Living and Dead: The Gettysburg Project

Notes on Living and Dead: The Gettysburg Project by Margaret Eginton and Stephen Miles
Performed in November, 2009

The Gettysburg Project began as a way for us to explore collaboration between ourselves and a group of students, using socially constructed games and compositional elements drawn from traditional dance, theater, and music. In the course of sixty hours of investigation and rehearsal during the month of January, the piece that became “Living and Dead” gradually emerged.

Video of The Gettysburg Project

We chose the Gettysburg Address as source material for text, voice, and movement in part because 2009 is the bicentennial of Lincoln’s birth, and also because the speech is so well known that it would be recognizable to our audience as we deconstructed its elements. We did not begin this project with preconceived notions about the Gettysburg Address. However, our instinctive choice of the text became fruitful for our project because its subject—Lincoln's recognition of the importance of individual responsibility, dissension and consensus—inspired our improvisational structures.

“Living and Dead” consists of a prelude plus six sections, which can be performed in any order. Some use the Gettysburg Address, some do not, and some sections include additional texts. Only one section of the piece is 'set' musically and choreographically. In each of the other sections the performers make choices in response to each other's activities, while following rules involving space, pitch, gesture, and volume.

About the Composers

Margaret (Meg) Eginton is a performing artist, teacher, and movement therapist. She is the former head of movement for the FSU/Asolo Conservatory and previous to this, co-led the movement program at the American Repertory Theatre/Moscow Art Theatre Institute for Advanced Theatre Training at Harvard University, and created the movement track for NYU Tisch Atlantic Theatre School. She taught acting and interdisciplinary performance for New College of Florida from 2003–2011. She has also taught movement for actors workshops for Roy Hart Theatre, Moscow Art Theatre, Vakhtangov Shukin School, Teatro Vevey, and the International Performing Arts Institute in Paris. She began her career as a dancer in the companies of Merce Cunningham and Stephen Petronio, and danced for Mary Overlie in her first Viewpoints compositions, and participated in site specific and authentic movement groups for Byrd Hoffman Foundation (Robert Wilson). Meg’s choreography was produced in NYC by Dance Theatre Workshop, The Kitchen, PS 122, Harkness House, the Whitney Museum of American Art, and Sarasota Ballet. She was awarded the top award for modern dance performance, the Bessie, and fellowships from the American Dance Festival, the New York Foundation for the Arts, and Dance Chance. Following retirement from dancing she began acting on and off-Broadway and in film, and starred on Broadway in Largely New York. After becoming a mother she returned to graduate school to earn an MFA in directing. As a theatre director Meg has worked in Russia, France, Italy, Switzerland and the US in conservatory and professional venues for theatre and opera. Best Direction awards have come from La Foire St. Germain, the University of Iowa Playwrights Workshop,and the Sarasota Herald Tribune. Concurrent to her careers in dance and theatre she studied Somatic Movement Therapy with master teachers of hands-on work and somatic psychology in New York. She is now in private practice in her hometown of Iowa City, where she works with people ages 16–90 on such issues as recovery from sexual and psychological abuse, chronic pain and chronic dysfunction, and aging and grief. She continues to teach workshops in movement for actors for Atlantic Theater, and to direct and choreograph special projects. In 2014 she wrote and directed Pollock Impromptu for the University of Iowa Museum of Art. In 2015 she was named to the Distinguished Alumni of the Theatre Arts Department at Iowa, and in 2017 she received the Iowa Women’s Foundation Ovation award for achievement. The Gettysburg Project, co-created with Stephen Miles, with its emphasis on democratic process and spontaneous connection between movement and music, remains one of her all time favorite artistic endeavors.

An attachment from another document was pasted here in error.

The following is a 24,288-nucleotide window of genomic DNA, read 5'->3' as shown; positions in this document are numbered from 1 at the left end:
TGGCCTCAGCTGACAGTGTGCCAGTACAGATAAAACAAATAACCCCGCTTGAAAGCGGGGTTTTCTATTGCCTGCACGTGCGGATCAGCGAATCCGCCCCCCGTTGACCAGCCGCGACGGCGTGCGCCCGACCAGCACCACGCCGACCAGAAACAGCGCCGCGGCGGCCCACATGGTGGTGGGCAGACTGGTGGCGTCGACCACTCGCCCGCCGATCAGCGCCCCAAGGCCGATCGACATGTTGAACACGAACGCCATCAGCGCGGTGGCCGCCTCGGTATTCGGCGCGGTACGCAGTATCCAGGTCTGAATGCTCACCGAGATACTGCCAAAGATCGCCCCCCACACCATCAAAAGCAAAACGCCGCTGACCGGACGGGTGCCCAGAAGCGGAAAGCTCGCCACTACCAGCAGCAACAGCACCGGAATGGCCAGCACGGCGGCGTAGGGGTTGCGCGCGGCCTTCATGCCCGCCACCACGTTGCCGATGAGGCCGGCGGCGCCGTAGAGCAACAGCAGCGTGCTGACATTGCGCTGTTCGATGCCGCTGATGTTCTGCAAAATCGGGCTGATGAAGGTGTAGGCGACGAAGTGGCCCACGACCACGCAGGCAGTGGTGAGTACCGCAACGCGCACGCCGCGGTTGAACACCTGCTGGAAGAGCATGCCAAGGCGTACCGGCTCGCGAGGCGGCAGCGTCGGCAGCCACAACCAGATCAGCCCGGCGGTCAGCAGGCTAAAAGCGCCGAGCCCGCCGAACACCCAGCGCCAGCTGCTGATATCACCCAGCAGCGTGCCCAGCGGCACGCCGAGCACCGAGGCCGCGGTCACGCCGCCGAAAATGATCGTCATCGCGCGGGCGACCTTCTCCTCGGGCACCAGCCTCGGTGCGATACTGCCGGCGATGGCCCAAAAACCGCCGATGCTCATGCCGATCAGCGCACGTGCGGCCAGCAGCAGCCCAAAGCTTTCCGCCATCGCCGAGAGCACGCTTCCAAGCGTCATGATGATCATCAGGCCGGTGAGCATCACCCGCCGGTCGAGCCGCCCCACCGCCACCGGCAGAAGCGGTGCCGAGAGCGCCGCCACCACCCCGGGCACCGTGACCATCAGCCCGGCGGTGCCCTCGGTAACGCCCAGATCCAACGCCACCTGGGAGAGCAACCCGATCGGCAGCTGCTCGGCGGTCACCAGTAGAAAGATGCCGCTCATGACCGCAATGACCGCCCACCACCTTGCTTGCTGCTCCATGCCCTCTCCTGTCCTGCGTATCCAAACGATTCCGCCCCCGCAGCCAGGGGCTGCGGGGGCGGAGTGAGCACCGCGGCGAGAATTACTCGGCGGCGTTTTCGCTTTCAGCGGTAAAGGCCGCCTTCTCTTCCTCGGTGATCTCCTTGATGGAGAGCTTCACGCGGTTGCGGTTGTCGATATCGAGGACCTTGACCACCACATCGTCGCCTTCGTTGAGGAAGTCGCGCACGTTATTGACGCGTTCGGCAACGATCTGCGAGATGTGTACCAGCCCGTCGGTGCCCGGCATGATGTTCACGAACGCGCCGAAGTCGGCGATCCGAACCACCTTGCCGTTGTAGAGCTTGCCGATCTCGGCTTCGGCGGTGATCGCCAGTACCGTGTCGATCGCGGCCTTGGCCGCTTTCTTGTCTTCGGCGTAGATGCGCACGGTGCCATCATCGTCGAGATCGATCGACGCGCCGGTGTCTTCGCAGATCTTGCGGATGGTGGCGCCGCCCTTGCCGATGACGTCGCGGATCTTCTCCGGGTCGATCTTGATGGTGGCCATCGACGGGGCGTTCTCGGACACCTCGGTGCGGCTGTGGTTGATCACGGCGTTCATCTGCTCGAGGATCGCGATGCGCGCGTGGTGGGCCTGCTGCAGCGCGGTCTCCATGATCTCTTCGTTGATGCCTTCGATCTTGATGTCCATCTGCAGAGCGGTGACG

Stephen Miles is an active composer, performer, and theorist, focusing on the social dimension of music. Since 1990 Professor Miles has composed vocal music almost exclusively, producing works such as LTG (Lips, Tongue, and Glottis) and The Anatomy of Gesture, for solo performer, Escape for Men, a song cycle for baritone and piano that uses texts taken from men’s fashion advertisements, and Social Studies, a collection of musical games for performers and audience. In 2005, Professor Miles’s De profundis clamavi, for twelve voices, was awarded Third Prize in The New York Virtuoso Singers’ First Annual Choral Composition Competition, and was premiered by the NYVS in Manhattan. In 1998 Professor Miles established New Music New College (NMNC), which has performed vocal works by such composers as Luciano Berio, John Cage, Karlheinz Stockhausen, and Pauline Oliveros, as well as student composers, and has featured leading performers of contemporary music, such as Kathleen Supové, Pamela Z, and The JACK Quartet. NMNC also serves as a laboratory for research in experimental music and social theory. Recent projects include Hocket Science, an experiment in collaborative composition based on Jürgen Habermas’s theory of communicative action. In addition to reporting on his research with NMNC at national and international conferences, Professor Miles frequently publishes essays, including most recently “Agency and Domination in Communicative Performance” (Music and Arts in Action, Vo1. 1, No. 2, 2009), “Objectivity and Intersubjectivity in Pauline Oliveros’s Sonic Meditations” (Perspectives of New Music, Vol. 46, No. 1, 2008), “Composing Reflexivity: The Social Studies Project” (Audiences and the Arts: Communication Perspectives, Brenda Dervin and Lois Foreman-Wernet, editors, Hampton Press, 2009), and “Seeing Cage, Hearing Beuys” (TDR: The Drama Review, Vol. 54, No. 2, 2010). Professor Miles earned his Bachelor of Music degree in 1983 from the University of Cincinnati College-Conservatory of Music and his Doctor of Musical Arts degree from the University of Illinois in 1990. He is currently Professor of Music at New College of Florida.